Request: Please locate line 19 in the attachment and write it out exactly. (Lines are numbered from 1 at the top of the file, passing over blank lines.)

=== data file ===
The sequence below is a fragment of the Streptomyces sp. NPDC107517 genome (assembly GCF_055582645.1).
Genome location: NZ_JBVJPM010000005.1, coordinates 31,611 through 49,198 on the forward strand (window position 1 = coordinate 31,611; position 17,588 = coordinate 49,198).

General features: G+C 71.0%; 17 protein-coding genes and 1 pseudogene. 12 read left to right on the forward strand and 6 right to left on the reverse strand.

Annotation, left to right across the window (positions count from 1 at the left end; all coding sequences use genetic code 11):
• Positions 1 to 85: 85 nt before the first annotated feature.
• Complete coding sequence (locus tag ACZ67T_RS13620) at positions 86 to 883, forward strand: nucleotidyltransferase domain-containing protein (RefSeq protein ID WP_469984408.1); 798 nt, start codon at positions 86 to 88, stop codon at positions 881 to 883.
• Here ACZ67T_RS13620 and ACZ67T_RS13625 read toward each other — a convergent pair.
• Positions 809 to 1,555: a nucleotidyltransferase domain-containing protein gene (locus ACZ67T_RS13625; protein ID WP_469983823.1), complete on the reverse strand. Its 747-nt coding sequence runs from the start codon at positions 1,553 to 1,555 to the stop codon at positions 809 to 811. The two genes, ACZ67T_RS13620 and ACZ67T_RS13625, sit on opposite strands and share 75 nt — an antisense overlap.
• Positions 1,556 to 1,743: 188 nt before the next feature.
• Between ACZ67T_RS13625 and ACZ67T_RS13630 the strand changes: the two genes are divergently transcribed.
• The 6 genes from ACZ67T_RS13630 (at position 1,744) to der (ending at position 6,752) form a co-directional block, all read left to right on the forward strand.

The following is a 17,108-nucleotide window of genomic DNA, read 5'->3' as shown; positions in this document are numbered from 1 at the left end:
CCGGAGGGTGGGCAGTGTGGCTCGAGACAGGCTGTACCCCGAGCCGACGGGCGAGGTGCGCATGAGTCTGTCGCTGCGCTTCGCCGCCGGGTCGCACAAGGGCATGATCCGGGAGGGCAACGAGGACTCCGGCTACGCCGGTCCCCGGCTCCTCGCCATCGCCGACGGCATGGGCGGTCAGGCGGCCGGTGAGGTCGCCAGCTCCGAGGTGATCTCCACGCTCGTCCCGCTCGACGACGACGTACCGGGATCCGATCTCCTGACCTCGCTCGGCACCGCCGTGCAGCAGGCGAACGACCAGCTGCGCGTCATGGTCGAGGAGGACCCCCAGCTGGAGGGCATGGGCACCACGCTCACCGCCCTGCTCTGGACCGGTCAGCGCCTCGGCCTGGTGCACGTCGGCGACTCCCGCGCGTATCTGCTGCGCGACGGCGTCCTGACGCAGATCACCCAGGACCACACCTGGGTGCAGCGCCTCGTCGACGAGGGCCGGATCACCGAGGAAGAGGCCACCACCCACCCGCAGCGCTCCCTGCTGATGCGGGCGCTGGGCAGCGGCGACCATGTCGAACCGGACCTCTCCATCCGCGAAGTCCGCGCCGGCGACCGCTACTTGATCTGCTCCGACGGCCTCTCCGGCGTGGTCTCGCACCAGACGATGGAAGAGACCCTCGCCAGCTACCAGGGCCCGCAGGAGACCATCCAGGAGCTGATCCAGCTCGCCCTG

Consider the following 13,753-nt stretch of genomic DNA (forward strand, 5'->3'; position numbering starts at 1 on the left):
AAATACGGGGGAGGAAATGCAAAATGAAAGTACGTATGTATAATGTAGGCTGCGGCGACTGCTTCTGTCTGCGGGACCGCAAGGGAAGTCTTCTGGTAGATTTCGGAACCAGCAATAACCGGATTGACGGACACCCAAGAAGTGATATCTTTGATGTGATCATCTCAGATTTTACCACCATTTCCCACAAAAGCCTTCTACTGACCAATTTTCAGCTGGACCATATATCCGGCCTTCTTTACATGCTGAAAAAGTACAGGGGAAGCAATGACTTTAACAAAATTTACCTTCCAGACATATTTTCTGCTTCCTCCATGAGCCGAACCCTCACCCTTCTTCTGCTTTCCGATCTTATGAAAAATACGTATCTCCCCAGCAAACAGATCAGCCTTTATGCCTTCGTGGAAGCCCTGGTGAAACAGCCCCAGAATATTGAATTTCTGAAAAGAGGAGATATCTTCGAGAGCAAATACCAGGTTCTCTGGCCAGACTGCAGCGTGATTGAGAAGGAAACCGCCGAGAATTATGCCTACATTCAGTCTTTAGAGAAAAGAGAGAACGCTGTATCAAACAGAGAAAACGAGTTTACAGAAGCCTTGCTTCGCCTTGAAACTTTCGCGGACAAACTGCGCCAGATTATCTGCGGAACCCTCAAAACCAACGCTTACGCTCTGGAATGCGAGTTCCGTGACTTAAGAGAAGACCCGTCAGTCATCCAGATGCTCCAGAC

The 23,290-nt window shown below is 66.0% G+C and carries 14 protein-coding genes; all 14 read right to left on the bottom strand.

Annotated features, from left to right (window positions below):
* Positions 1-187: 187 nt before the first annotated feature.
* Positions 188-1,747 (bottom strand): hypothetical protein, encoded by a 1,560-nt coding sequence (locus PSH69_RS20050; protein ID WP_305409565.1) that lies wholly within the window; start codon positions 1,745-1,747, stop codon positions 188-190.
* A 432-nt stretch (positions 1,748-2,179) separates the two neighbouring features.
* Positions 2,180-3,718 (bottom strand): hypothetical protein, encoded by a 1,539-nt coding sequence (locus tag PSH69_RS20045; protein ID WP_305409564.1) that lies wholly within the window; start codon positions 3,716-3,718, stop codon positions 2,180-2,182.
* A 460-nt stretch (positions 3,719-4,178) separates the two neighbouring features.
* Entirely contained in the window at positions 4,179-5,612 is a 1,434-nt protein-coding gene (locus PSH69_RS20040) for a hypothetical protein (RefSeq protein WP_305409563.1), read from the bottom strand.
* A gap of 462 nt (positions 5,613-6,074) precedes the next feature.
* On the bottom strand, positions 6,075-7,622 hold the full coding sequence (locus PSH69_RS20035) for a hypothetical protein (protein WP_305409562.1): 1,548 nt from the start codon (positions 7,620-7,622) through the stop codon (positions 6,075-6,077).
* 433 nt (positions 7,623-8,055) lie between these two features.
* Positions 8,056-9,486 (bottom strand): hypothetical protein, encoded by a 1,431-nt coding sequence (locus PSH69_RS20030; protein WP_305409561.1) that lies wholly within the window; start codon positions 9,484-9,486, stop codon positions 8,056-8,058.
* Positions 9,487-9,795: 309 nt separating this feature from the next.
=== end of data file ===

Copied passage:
* Positions 188-1,747 (bottom strand): hypothetical protein, encoded by a 1,560-nt coding sequence (locus PSH69_RS20050; protein ID WP_305409565.1) that lies wholly within the window; start codon positions 1,745-1,747, stop codon positions 188-190.